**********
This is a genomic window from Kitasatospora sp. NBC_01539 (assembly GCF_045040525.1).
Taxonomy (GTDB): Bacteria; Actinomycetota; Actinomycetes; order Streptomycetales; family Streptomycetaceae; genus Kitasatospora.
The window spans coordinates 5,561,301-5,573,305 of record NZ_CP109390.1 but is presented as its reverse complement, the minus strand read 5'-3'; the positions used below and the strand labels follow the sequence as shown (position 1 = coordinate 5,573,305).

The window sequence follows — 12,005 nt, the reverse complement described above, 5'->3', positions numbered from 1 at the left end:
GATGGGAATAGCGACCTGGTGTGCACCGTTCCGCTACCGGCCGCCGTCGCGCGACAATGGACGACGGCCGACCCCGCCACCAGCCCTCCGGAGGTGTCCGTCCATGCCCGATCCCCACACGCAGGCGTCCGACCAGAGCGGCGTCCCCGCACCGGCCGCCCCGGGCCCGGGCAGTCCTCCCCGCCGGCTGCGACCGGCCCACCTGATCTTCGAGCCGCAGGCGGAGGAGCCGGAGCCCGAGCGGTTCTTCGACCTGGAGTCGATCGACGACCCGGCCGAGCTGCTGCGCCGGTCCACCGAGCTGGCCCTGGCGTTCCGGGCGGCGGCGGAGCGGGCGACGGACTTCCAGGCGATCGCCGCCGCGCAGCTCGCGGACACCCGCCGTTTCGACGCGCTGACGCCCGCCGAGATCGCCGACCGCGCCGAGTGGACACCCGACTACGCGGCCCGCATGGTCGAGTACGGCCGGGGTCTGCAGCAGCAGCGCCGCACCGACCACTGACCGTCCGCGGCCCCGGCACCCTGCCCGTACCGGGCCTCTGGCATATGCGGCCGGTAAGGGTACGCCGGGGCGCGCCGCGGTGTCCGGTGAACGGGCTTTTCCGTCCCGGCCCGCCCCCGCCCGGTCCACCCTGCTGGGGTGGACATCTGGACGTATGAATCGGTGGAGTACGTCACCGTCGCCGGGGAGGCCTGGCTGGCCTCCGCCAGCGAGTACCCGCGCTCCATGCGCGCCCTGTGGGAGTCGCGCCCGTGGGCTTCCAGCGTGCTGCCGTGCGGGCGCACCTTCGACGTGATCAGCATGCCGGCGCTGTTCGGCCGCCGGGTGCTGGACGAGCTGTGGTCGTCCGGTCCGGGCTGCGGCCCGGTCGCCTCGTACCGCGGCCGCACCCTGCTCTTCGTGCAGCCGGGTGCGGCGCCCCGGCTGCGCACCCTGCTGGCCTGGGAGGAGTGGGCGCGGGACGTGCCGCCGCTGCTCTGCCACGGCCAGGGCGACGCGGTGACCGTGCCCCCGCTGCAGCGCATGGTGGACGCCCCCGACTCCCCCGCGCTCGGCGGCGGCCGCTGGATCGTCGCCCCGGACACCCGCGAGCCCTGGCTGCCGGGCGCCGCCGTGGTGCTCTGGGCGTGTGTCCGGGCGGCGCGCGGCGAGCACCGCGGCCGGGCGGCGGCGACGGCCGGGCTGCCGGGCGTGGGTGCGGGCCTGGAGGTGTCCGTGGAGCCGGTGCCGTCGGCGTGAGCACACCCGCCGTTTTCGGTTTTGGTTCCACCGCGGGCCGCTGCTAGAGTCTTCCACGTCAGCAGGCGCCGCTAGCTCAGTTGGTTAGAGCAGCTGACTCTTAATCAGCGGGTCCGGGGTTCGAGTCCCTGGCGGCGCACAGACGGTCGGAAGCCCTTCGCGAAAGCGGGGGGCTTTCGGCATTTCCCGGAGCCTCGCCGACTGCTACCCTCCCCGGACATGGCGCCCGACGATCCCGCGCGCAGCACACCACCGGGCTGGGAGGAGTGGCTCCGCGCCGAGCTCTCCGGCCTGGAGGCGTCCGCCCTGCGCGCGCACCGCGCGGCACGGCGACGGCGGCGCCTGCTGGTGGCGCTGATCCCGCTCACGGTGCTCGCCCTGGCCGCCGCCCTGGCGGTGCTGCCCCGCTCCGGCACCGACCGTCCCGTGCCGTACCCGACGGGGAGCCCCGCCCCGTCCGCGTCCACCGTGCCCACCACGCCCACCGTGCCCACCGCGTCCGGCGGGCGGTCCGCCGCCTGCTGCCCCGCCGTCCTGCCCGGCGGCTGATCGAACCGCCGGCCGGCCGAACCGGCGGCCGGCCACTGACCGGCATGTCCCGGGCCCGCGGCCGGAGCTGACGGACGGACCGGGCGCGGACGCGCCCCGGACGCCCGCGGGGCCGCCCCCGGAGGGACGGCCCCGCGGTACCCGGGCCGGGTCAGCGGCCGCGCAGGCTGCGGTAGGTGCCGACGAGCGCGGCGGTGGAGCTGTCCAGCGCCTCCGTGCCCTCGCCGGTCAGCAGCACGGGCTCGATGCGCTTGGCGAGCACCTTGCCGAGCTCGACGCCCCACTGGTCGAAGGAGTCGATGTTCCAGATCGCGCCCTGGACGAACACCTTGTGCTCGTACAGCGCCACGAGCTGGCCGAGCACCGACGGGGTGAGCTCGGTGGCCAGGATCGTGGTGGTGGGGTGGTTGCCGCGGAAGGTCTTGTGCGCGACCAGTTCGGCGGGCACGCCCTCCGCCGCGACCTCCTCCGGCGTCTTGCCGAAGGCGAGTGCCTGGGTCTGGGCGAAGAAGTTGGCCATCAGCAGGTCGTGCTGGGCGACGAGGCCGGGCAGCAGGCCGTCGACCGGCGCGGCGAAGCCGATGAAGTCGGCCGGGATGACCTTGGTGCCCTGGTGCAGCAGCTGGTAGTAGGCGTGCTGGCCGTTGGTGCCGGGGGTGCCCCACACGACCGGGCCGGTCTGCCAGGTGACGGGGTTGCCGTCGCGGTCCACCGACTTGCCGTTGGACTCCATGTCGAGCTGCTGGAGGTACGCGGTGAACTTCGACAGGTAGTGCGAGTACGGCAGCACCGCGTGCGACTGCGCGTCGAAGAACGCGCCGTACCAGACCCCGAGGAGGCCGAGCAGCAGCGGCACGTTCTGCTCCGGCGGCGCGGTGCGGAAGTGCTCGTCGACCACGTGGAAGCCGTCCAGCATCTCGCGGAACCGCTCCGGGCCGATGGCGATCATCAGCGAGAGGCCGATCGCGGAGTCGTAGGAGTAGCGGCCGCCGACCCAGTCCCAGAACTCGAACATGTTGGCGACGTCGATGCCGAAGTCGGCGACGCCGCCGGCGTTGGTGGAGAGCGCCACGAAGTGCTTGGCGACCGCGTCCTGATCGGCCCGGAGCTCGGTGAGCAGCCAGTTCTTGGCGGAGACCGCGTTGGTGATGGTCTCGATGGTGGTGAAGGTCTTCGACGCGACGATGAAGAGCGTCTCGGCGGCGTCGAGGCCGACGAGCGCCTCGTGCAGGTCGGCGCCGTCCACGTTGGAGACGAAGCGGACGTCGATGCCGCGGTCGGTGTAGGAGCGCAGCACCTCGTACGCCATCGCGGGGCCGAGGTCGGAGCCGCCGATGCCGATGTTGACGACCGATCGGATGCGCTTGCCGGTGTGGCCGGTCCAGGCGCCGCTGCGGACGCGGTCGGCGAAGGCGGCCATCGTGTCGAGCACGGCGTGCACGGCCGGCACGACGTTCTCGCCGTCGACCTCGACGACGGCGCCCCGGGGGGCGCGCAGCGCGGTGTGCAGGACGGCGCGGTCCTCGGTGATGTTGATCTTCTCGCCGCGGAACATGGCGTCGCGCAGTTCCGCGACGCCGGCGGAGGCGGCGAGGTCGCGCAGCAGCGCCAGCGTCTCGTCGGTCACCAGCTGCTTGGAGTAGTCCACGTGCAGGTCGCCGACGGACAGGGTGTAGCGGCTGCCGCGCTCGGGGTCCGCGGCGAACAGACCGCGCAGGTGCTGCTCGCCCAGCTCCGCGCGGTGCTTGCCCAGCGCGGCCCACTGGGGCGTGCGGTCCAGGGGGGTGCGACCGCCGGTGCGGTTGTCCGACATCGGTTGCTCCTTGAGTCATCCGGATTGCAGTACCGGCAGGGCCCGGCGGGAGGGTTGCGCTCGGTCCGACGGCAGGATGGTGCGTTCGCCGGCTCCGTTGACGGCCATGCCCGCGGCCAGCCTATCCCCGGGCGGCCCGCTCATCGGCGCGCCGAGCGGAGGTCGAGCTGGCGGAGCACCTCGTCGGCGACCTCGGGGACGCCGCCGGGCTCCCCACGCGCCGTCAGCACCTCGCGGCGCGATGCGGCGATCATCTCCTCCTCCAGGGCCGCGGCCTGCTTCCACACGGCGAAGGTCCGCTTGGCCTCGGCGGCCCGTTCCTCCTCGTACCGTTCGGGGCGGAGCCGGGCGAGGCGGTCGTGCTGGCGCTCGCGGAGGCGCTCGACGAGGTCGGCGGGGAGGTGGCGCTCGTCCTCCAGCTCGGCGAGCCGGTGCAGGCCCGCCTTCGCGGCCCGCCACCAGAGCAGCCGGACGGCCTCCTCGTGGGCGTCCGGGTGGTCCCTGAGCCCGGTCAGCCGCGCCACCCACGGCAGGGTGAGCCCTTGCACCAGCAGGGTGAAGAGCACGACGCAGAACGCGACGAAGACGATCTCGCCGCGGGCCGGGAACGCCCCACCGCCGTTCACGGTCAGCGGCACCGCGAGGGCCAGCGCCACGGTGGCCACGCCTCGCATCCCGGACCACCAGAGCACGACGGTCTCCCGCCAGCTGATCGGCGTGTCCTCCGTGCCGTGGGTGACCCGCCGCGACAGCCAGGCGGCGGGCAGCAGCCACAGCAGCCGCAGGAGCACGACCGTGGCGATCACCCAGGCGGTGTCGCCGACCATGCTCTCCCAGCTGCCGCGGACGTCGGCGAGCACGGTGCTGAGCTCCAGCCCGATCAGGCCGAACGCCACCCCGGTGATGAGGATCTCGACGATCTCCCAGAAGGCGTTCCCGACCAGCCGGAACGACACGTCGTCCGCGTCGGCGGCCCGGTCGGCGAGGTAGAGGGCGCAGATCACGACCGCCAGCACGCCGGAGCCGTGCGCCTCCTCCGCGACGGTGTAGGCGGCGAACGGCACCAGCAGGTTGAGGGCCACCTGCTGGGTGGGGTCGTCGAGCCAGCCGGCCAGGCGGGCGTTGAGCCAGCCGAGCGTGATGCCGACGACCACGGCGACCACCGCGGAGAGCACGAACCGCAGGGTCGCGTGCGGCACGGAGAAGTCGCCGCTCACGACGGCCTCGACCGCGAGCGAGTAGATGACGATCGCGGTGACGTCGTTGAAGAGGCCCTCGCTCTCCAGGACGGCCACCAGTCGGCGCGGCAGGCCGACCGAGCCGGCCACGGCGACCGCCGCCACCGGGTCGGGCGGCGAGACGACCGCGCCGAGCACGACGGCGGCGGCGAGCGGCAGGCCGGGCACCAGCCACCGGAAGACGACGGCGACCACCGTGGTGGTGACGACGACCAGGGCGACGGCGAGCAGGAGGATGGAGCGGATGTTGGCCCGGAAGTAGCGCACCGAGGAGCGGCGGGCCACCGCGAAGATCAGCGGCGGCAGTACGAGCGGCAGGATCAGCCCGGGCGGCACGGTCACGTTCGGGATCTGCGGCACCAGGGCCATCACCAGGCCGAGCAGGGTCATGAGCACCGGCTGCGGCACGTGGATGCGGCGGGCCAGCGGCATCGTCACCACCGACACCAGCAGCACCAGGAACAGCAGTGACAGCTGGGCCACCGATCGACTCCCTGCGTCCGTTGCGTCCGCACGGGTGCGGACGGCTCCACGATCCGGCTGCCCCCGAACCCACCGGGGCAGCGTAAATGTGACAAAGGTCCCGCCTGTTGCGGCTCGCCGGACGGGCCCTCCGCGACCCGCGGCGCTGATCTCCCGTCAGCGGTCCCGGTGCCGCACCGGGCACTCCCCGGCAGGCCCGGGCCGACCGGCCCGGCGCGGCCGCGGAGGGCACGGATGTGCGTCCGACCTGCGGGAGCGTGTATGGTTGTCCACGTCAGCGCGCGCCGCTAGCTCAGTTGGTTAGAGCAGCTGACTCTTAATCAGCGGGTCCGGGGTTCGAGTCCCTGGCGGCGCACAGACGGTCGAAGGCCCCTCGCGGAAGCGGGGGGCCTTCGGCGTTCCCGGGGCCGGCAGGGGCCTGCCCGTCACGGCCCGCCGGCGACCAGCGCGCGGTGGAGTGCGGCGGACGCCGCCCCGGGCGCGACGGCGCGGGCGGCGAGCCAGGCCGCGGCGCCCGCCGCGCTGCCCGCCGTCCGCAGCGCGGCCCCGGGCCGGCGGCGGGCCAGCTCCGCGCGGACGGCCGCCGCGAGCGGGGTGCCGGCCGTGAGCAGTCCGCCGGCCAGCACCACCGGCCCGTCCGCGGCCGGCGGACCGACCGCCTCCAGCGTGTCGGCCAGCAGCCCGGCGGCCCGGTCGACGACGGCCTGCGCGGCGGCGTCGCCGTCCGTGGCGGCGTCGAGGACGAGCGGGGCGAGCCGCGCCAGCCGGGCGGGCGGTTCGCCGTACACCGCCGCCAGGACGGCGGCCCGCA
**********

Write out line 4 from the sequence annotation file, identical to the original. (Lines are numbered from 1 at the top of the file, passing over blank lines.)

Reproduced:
The window sequence follows — 12,005 nt, the reverse complement described above, 5'->3', positions numbered from 1 at the left end: